Rhomboids trigger points or “interscapular pain”

Stripping Your SCM
September 4, 2017
Running explained
October 1, 2017
Show all

Rhomboids trigger points or “interscapular pain”

How many time have you had a stabbing pain in your upper back that increased with breathing or rolling in bed? Or even felt like s sharp pain into your heart when you take a deep breath? Or maybe felt a tension in a specific point in near your spine after sitting all day behind the desk?

All what I mentioned are some of the signs and symptoms related to interscapular pain, imagine a muscle as small as the rhomboids can cause all of this!

Before digging into more details let’s go back to the anatomy of this muscles:

Location:

The rhomboid muscle group (composed of the rhomboid major and rhomboid minor muscles) is found lying deep to the Trapezius muscle, between the spine and the scapula in the mid- back region.

Function:

The rhomboid muscles function is to position the scapula during various movements of the shoulder and arm.

Muscle Actions:

Scapular adduction (pulling the shoulder blade towards the spine) as well as scapular elevation and rotation to smoothen the shoulder movement.

 

 

 

 

Antagonist:

Pectoralis major & serratus anterior.

Excess muscle tension in the pectoralis muscles and inhibition of serratus anterior are common and will often overload the rhomboid muscles. This relationship allows trigger point activity to spread easily between these muscle groups.

Synergistic Muscle Groups:

Levator scapule, upper trapezius, middle trapezius fibers, latissimus dorsi.

Those muscles help the rhomboids in their movement and share similar biomechanical functions with them, and may become overloaded if they are unable to perform their workload due to trigger point activity or injury. Which will eventually overload the rhomboids and cause trigger points.

Treatment:

The treatment is usually based on the medical practitioner perspective, some of them would prefer myofascial release, others would needle the rhomboids, and some will adjust the ribs or the thoracic spine. Well from my point of view all of them works! All of these techniques do have an effect of the muscle tension and trigger points, but are they enough? This is the main reason behind this article, why does it happen again and again no matter how many times the patient receive treatment? And why is it very common nowadays?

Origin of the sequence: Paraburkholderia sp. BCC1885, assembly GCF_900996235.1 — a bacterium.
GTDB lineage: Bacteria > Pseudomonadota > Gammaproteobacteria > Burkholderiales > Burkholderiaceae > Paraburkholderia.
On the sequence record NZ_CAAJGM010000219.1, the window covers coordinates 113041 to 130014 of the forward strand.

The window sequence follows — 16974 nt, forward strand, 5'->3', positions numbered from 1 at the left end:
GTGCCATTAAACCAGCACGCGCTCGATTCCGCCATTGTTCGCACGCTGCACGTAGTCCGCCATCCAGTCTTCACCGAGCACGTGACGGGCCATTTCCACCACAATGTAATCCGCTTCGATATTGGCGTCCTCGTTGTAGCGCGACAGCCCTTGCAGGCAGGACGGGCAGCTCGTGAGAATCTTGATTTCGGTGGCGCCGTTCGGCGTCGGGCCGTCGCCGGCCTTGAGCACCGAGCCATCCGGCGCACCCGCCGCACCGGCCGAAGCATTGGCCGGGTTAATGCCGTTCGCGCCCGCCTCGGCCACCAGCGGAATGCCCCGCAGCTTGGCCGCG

If we think of the body as a mechanical system integrated together and understood how it functions in motion, only then we can realize that localized treatment will not be enough for the mechanical injuries as we will be treating the symptoms not the causing factors.

 

Since this injury is common and non-traumatic, then what is the reason behind it? If we noticed the antagonist muscles work on the shoulder movement and some of the synergist works on the neck movements.

Due to our daily living posture requirements we end up by developing wrong postural habits in the way we are sitting behind the desk, scrolling in our mobiles, driving the cars, watching TV any many more tasks that we do on daily basis. All the wrong habits will lead up to a rounded shoulders and text neck position, which eventually will end up with weak and inhibited rhomboids causing interscapular pain! What I am trying to deliver here is local rhomboids treatments are not enough for such condition especially for people who suffer from recurrence interscapular pain.

 

 

 

From my own point of view, Releasing and stretching the chest muscles which are main cause of the rounded shoulder position, and activating the deep neck flexors which are inhibited by the text neck position, as well as facilitating the Serratus anterior for more efficient scapular motion while the shoulder is in motion are absolutely crucial to be included in the treatment plan, however postural tips and instructions are as important as any other therapeutic exercise.

 

 

 

Ahmad Khunji

Physiotherapist

 

Leave a Reply

Your email address will not be published. Required fields are marked *